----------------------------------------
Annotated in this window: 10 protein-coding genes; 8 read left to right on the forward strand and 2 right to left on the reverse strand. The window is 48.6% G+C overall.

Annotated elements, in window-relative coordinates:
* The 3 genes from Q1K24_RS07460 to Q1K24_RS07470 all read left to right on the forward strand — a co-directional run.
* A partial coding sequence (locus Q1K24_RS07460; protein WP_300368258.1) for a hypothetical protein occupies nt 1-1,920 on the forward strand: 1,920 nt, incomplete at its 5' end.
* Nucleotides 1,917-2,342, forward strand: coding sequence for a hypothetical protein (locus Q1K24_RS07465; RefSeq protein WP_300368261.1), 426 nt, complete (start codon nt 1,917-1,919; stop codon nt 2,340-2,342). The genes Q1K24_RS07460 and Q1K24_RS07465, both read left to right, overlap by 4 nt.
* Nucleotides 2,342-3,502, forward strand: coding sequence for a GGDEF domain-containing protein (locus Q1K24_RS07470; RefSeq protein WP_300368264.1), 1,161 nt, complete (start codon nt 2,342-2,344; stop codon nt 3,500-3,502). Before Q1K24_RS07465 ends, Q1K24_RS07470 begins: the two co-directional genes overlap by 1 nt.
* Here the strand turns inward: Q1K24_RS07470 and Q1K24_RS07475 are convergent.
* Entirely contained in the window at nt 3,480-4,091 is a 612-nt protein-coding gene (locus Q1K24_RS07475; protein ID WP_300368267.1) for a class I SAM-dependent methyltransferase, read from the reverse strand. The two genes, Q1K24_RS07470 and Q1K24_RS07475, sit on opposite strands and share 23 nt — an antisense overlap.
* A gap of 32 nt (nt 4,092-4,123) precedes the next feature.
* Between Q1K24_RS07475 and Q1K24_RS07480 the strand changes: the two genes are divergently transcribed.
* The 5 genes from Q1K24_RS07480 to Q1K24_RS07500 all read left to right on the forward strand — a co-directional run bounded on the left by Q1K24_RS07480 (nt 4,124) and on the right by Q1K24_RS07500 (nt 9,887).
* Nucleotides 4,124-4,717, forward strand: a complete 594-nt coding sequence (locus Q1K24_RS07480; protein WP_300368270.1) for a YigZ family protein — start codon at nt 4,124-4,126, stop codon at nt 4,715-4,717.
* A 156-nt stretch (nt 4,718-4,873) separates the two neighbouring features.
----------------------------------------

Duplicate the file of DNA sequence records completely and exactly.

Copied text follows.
Annotated in this window: 10 protein-coding genes; 8 read left to right on the forward strand and 2 right to left on the reverse strand. The window is 48.6% G+C overall.

Annotated elements, in window-relative coordinates:
* The 3 genes from Q1K24_RS07460 to Q1K24_RS07470 all read left to right on the forward strand — a co-directional run.
* A partial coding sequence (locus Q1K24_RS07460; protein WP_300368258.1) for a hypothetical protein occupies nt 1-1,920 on the forward strand: 1,920 nt, incomplete at its 5' end.
* Nucleotides 1,917-2,342, forward strand: coding sequence for a hypothetical protein (locus Q1K24_RS07465; RefSeq protein WP_300368261.1), 426 nt, complete (start codon nt 1,917-1,919; stop codon nt 2,340-2,342). The genes Q1K24_RS07460 and Q1K24_RS07465, both read left to right, overlap by 4 nt.
* Nucleotides 2,342-3,502, forward strand: coding sequence for a GGDEF domain-containing protein (locus Q1K24_RS07470; RefSeq protein WP_300368264.1), 1,161 nt, complete (start codon nt 2,342-2,344; stop codon nt 3,500-3,502). Before Q1K24_RS07465 ends, Q1K24_RS07470 begins: the two co-directional genes overlap by 1 nt.
* Here the strand turns inward: Q1K24_RS07470 and Q1K24_RS07475 are convergent.
* Entirely contained in the window at nt 3,480-4,091 is a 612-nt protein-coding gene (locus Q1K24_RS07475; protein ID WP_300368267.1) for a class I SAM-dependent methyltransferase, read from the reverse strand. The two genes, Q1K24_RS07470 and Q1K24_RS07475, sit on opposite strands and share 23 nt — an antisense overlap.
* A gap of 32 nt (nt 4,092-4,123) precedes the next feature.
* Between Q1K24_RS07475 and Q1K24_RS07480 the strand changes: the two genes are divergently transcribed.
* The 5 genes from Q1K24_RS07480 to Q1K24_RS07500 all read left to right on the forward strand — a co-directional run bounded on the left by Q1K24_RS07480 (nt 4,124) and on the right by Q1K24_RS07500 (nt 9,887).
* Nucleotides 4,124-4,717, forward strand: a complete 594-nt coding sequence (locus Q1K24_RS07480; protein WP_300368270.1) for a YigZ family protein — start codon at nt 4,124-4,126, stop codon at nt 4,715-4,717.
* A 156-nt stretch (nt 4,718-4,873) separates the two neighbouring features.